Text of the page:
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Jit Accompaniment - Part II

The settlers' vineyards abut the Palestinians' olive groves. Note the illegal Israeli settlement on the mountaintop.

Once again MPT received a request to accompany a Palestinian farmer in Jit, who was experiencing problems with the Israeli Occupation Forces and settlers from the illegal Israeli settlement of Qedumim, established in 1975. (See the October 19th posting describing the MPT accompaniment of October 14 and 15 in Jit.) The Palestinian requesting accompaniment owns hundreds of olive trees on land adjoining the settlement and estimates it would take his men a solid two weeks to harvest them all. However, the Israeli Occupation Army has been banning him from picking, or restricting him to picking only two or three hours a day; at that rate, the harvesting would take weeks and the olives will have dried on the trees. The landowner has also experienced harassment and intimidation by the settlers.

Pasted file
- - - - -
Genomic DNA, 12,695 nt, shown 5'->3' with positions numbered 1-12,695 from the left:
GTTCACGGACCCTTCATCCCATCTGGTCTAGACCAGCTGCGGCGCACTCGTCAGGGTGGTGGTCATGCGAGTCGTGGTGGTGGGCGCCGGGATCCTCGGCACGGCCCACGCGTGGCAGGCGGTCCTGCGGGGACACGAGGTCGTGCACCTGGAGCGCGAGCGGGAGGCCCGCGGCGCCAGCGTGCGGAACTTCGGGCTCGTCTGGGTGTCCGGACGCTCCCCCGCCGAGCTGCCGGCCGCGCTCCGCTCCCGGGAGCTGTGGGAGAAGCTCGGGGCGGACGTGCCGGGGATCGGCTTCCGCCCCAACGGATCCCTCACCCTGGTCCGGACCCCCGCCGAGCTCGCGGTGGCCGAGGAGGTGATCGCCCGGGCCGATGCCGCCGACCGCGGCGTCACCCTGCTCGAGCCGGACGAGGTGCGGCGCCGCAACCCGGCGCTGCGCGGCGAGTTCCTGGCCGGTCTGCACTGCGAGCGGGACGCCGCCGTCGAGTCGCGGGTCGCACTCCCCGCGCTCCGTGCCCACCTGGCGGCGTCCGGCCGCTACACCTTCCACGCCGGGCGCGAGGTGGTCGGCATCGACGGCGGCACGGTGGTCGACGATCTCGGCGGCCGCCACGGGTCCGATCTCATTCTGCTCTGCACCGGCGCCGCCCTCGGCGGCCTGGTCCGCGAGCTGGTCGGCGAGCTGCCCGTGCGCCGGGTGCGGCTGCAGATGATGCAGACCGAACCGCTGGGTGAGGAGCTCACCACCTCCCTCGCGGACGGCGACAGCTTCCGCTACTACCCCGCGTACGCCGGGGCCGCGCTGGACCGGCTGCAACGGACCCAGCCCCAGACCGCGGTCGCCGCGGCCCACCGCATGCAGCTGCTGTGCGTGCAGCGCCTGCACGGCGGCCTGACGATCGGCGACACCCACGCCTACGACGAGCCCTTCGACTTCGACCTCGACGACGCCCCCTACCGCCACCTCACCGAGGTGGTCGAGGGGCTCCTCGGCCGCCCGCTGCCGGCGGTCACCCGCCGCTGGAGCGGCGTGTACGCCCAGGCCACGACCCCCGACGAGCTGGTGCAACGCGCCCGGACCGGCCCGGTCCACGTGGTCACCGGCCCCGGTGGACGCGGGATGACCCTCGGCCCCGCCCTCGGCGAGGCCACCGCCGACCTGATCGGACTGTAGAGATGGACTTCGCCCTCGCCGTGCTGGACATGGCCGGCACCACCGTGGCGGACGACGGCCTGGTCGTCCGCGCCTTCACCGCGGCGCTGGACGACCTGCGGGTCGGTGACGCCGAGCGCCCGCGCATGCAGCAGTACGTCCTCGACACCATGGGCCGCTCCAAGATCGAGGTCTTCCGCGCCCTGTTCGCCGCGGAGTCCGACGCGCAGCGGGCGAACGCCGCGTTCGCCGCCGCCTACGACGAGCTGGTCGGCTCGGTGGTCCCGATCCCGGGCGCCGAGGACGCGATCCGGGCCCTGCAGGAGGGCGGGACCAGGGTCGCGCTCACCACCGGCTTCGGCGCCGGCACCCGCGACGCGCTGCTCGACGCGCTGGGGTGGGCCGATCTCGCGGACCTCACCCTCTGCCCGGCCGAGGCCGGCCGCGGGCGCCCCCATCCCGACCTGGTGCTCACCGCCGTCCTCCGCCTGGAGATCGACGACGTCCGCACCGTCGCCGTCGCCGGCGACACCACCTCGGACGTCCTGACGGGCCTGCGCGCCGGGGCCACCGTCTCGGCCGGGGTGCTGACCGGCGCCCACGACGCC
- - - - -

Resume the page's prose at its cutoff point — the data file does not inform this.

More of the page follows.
Friday, October 23, 2009
About 7 a.m. three MPTers arrived at the family’s land, less than 100 yards from the settlement’s vineyards. At 8 a.m. the Palestinians and MPTers noted the arrival of an Israeli Occupation Army jeep on the settlement road, and two Israeli soldiers watching the picking. After an interval, the soldiers weaved their way through the vineyard and called to the Palestinian landowner, informing him that picking was restricted to two hours, until 10 a.m.

Israeli soldiers, at the fence, calling out the olive picking restrictions to the Palestinian landowner.

About this time a contingent of volunteers with Rabbis for Human Rights arrived, and the leader immediately went to the fence to talk with the soldiers. After a prolonged discussion, the leader informed the group of six volunteers that they had to leave: Israelis were barred from the area. The volunteers moved a short distance away to observe, and possibly to pick out of sight of the soldiers.

A volunteer with Rabbis for Human Rights speaking to soldiers of the Israeli Occupation Forces.